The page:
What makes a writer a writer? When do you cross that magic threshold and become a writer? Is it just writing? Is it writing just for yourself or must it be for others? Do you have to be published to be a writer? Must you be paid for it? Do you have to write a certain number of words, or pages, or chapters?
Over the course of my lifetime, I have spent a considerable amount of time in libraries: the bookmobile which eventually evolved into my childhood public library, my high school library, my college library, my law school library, the library in every town where I’ve ever lived in both Louisiana and Maryland, and the “members only” library of the American Women’s Club of Brussels. In fact, it was while volunteering in a high school library in Belgium that I decided to make a career change and become a teacher. So, I went back to school and took the necessary courses and passed the necessary tests to become a teacher. Years later while teaching, I decided to open up myself to the possibility of yet another career change, that of a writer. The path to that career change was not as clear. Thus the unanswered questions of what makes a writer a writer? How do you become a writer?
O. Henry, the American author who mastered the art form of the short story and its twist ending, moved to New York City in 1901, and for over a year, wrote a short story a week. A short story a week. Just let that sink in. Between 1901 and his death in 1910, O. Henry wrote and published 381 short stories. Clearly, O. Henry was a writer.
After graduating with a bachelor’s degree and a master’s degree in English, Annie Dillard submitted dozens of poems to publishers and was met uniformly with rejection. She spent a year in a cabin in the woods and journaled about her views on nature, the universe, God, and life. The trunk-load of journals from that year became the Pulitzer Prize winning non-fiction book Pilgrim at Tinker Creek. After the crowning feat of being the youngest (at the time) to ever win the Pulitzer, everyone wanted to publish Annie Dillard’s poetry, and probably her grocery list as well. Safe to say that she is most definitely a writer.
Julie Powell decided to cook her way through Mastering the Art of French Cooking by Julia Child, a lengthy and time-honored tome that made French cooking accessible to American housewives. Powell set a one-year deadline for the completion of this lofty goal, for at the time, she was neither a cook nor a writer (she was working for the Lower Manhattan Redevelopment Corporation, a city-state joint endeavor to plan the restructuring of post 9/11 NYC). She created a blog, cooked each and every recipe in the book, and then blogged about it, one recipe at a time. Did that make her a writer? The blog drew enormous response and earned Powell a book deal which was then turned into a full length feature film starring Meryl Streep and Amy Adams. Surely, she is a writer now.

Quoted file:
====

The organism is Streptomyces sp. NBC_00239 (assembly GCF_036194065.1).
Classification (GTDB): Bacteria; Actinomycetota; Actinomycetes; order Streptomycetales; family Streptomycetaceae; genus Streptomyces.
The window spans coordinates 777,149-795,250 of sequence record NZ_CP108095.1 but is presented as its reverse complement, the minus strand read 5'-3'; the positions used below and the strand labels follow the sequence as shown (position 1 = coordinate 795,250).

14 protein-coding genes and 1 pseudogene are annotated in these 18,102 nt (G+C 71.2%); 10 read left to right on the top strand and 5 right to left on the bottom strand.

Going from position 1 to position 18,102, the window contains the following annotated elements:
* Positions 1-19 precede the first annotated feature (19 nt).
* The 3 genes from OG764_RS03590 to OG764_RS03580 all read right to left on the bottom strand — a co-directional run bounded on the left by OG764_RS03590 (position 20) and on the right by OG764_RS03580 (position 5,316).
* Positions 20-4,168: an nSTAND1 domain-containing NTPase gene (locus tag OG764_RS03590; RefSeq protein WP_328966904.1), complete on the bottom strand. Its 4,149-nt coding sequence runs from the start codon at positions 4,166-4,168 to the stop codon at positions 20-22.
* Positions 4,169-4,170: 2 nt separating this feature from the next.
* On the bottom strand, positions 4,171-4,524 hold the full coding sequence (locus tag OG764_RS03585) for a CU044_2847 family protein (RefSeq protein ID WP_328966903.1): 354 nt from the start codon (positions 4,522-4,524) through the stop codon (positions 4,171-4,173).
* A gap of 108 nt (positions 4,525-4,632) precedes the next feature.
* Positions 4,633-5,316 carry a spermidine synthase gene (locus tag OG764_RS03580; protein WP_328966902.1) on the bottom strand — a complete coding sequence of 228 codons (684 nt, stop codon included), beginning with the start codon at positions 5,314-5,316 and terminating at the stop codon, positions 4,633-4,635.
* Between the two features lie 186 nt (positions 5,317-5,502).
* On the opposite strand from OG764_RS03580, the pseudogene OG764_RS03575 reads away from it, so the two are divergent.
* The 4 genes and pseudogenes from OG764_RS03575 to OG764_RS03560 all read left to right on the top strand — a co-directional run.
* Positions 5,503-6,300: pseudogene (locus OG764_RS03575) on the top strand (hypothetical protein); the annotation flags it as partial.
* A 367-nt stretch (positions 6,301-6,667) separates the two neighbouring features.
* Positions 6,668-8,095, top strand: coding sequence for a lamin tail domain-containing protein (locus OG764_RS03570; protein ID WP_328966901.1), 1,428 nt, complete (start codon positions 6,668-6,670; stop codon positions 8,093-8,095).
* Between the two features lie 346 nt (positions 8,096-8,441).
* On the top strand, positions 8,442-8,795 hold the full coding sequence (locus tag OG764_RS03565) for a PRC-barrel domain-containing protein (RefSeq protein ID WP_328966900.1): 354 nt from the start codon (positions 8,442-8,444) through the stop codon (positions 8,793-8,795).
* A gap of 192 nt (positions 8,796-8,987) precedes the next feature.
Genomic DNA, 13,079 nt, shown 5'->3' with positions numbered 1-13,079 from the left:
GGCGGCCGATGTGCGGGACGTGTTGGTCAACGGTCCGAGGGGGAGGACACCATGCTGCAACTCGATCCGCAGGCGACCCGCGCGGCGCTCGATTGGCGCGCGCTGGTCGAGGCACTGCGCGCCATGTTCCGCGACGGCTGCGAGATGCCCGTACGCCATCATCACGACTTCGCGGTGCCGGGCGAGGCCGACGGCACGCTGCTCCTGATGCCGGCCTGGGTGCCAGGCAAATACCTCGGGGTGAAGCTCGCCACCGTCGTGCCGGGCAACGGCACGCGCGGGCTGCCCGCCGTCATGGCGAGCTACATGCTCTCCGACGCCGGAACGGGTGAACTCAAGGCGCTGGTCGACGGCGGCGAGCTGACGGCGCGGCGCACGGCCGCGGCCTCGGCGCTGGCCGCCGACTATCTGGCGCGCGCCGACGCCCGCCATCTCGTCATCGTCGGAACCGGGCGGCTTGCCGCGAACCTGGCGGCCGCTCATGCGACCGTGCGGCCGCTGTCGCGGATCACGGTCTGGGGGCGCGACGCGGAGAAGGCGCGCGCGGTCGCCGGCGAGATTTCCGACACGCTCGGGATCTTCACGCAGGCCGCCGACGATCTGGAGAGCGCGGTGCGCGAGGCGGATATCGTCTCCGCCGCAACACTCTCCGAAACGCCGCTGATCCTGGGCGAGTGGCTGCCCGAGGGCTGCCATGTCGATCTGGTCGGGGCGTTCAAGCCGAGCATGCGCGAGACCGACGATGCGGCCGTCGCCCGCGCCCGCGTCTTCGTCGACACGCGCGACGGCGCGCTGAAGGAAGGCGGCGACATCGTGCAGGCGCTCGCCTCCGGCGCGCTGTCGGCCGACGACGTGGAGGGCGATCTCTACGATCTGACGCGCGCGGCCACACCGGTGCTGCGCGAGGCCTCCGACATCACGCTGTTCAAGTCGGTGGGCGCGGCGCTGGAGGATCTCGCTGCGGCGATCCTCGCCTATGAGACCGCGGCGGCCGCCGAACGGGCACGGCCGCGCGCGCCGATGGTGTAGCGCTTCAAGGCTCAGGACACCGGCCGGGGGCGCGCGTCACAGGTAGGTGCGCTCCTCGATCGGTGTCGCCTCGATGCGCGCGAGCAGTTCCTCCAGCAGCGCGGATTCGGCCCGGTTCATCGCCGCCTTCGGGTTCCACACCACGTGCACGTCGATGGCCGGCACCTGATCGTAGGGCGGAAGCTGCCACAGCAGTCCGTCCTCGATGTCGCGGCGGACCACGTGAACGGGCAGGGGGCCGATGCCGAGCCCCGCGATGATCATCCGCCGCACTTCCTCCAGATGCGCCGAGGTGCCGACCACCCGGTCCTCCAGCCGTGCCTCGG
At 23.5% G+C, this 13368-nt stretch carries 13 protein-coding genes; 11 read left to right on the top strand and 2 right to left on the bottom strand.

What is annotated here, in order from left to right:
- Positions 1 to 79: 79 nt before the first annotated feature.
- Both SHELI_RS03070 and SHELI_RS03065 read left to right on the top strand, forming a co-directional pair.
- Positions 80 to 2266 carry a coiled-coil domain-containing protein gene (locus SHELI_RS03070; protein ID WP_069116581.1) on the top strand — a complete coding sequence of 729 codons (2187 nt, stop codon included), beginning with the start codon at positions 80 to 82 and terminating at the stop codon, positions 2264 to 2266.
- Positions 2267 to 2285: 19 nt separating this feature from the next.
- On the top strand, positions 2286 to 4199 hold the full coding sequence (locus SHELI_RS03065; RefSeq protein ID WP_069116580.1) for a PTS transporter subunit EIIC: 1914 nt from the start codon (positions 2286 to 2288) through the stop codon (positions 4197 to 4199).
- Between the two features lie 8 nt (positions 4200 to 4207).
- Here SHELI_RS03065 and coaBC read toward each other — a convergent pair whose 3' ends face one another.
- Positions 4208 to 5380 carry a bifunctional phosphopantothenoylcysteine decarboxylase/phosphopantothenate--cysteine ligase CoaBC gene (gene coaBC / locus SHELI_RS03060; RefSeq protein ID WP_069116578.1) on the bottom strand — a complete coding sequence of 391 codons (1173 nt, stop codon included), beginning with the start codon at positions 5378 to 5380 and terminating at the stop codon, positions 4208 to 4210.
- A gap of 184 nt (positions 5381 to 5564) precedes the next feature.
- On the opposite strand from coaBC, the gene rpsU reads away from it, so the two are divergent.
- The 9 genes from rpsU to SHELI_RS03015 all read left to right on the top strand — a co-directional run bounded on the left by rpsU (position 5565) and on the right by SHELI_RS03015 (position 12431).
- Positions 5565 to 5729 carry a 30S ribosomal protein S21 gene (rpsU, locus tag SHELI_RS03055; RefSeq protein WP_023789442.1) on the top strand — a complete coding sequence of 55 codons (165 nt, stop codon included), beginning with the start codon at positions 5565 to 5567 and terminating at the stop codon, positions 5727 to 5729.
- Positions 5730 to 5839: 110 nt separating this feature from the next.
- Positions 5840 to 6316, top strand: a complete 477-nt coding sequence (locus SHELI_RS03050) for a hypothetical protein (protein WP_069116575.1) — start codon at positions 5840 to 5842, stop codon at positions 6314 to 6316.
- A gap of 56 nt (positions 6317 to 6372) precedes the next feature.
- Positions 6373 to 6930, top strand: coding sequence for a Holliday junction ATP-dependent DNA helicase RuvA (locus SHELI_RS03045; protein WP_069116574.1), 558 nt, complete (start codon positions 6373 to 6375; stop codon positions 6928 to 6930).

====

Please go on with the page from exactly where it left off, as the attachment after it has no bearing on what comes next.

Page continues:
For the last few years, I have tried my hand at writing fiction. I have an outline and the early stages of a middle-grade novel featuring a 7th grade protagonist. It’s about a missing suitcase and is based upon the real life story of a close friend of mine. I had the first chapter reviewed by a professional literary agent who was not impressed. She didn’t even like the title. I have the beginnings of a short story that takes place at the filming of an episode of Antiques Roadshow, centered on some porcelain figurines purchased in Paris, France, at the end of WWII and the “paper” used to wrap them for travel back to the United States. I love the idea for this story but I feel like I am in quicksand, stuck and speechless.
When I have friends or family members read my fiction, I am almost always told the same thing, “Can’t you write more like the way you talk, the way you tell a story about something that has happened to you?” During an online course for certification as an English teacher, the professor messaged me privately to ask if I was a writer. She had just read one of my assignments, a first person narrative relating the literature we were reading to some phase in our own lives. I responded back that I was a teacher, not a writer. She said that I should be a writer, that I had a very appealing writing style, and that I was a very good storyteller.
So, I decided to try my hand at non-fiction, particularly, humorous and self-deprecating memoir-based essays. I’ve read quite a few collections of essays of this particular genre and style, and I really enjoy them. Among my favorites: I Feel Bad About My Neck: And Other Thoughts on Being a Woman by Nora Ephron; Why My Third Husband Will Be a Dog by Lisa Scottoline; I Can’t Complain: (All Too) Personal Essays by Elinor Lipman; and Sister Mother Husband Dog (etc.) by Delia Ephron.
Now, I don’t claim to be the slightly younger, Catholic, southern, long lost sister of the famous Ephron siblings. However, in the spirit of O. Henry, if I write a personal essay a week for one year, will that make me a writer? Will someone out there in the digital universe “read” them, “comment” on them, “share” them, “like” them, “tweet” them, “pin” them? Will my storytelling mojo come through loud and clear via the iPhone, the iTouch, the iPad, the Blackberry (do they still exist?), the Android tablet, the desktop, the laptop?
So, let’s see. An essay a week for one year: musings on my life as a wife and mother and as a daughter and sister, memories from my past as a half French/half Scottish southerner, tidbits from travel, thoughts on food, religion, literature, teaching, theatre, my dog, well, just whatever strikes me as interesting or funny or thought-provoking when Sunday rolls around. Follow me on this journey as I try to cross that magic threshold and “become” a writer. And, if you are so inclined, reach out via your preferred method of communication and let me know what you think about my essays!